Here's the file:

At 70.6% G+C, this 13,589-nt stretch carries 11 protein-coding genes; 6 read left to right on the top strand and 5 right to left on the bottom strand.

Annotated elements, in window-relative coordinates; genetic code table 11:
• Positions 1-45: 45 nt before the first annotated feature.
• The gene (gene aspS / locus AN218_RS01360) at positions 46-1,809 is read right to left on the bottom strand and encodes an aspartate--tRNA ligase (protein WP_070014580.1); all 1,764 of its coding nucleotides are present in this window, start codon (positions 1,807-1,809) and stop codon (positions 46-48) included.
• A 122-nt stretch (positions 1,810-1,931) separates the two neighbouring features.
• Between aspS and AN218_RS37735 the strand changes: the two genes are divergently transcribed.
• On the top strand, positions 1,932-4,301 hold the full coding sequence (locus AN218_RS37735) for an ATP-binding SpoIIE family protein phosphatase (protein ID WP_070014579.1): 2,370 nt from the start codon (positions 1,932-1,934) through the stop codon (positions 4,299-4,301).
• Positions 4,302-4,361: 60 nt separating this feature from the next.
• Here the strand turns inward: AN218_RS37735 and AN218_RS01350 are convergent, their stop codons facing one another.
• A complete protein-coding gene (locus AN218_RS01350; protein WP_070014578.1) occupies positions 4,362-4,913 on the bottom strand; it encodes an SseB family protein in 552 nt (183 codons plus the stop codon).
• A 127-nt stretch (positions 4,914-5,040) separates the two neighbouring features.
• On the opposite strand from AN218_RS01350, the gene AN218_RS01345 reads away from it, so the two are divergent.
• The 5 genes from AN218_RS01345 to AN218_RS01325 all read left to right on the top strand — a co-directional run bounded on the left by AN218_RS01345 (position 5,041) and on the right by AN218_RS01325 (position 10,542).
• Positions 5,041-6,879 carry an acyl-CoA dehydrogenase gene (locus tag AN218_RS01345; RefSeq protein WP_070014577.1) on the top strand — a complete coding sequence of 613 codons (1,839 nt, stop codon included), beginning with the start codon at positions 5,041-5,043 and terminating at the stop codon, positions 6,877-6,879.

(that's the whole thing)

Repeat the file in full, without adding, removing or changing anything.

At 70.6% G+C, this 13,589-nt stretch carries 11 protein-coding genes; 6 read left to right on the top strand and 5 right to left on the bottom strand.

Annotated elements, in window-relative coordinates; genetic code table 11:
• Positions 1-45: 45 nt before the first annotated feature.
• The gene (gene aspS / locus AN218_RS01360) at positions 46-1,809 is read right to left on the bottom strand and encodes an aspartate--tRNA ligase (protein WP_070014580.1); all 1,764 of its coding nucleotides are present in this window, start codon (positions 1,807-1,809) and stop codon (positions 46-48) included.
• A 122-nt stretch (positions 1,810-1,931) separates the two neighbouring features.
• Between aspS and AN218_RS37735 the strand changes: the two genes are divergently transcribed.
• On the top strand, positions 1,932-4,301 hold the full coding sequence (locus AN218_RS37735) for an ATP-binding SpoIIE family protein phosphatase (protein ID WP_070014579.1): 2,370 nt from the start codon (positions 1,932-1,934) through the stop codon (positions 4,299-4,301).
• Positions 4,302-4,361: 60 nt separating this feature from the next.
• Here the strand turns inward: AN218_RS37735 and AN218_RS01350 are convergent, their stop codons facing one another.
• A complete protein-coding gene (locus AN218_RS01350; protein WP_070014578.1) occupies positions 4,362-4,913 on the bottom strand; it encodes an SseB family protein in 552 nt (183 codons plus the stop codon).
• A 127-nt stretch (positions 4,914-5,040) separates the two neighbouring features.
• On the opposite strand from AN218_RS01350, the gene AN218_RS01345 reads away from it, so the two are divergent.
• The 5 genes from AN218_RS01345 to AN218_RS01325 all read left to right on the top strand — a co-directional run bounded on the left by AN218_RS01345 (position 5,041) and on the right by AN218_RS01325 (position 10,542).
• Positions 5,041-6,879 carry an acyl-CoA dehydrogenase gene (locus tag AN218_RS01345; RefSeq protein WP_070014577.1) on the top strand — a complete coding sequence of 613 codons (1,839 nt, stop codon included), beginning with the start codon at positions 5,041-5,043 and terminating at the stop codon, positions 6,877-6,879.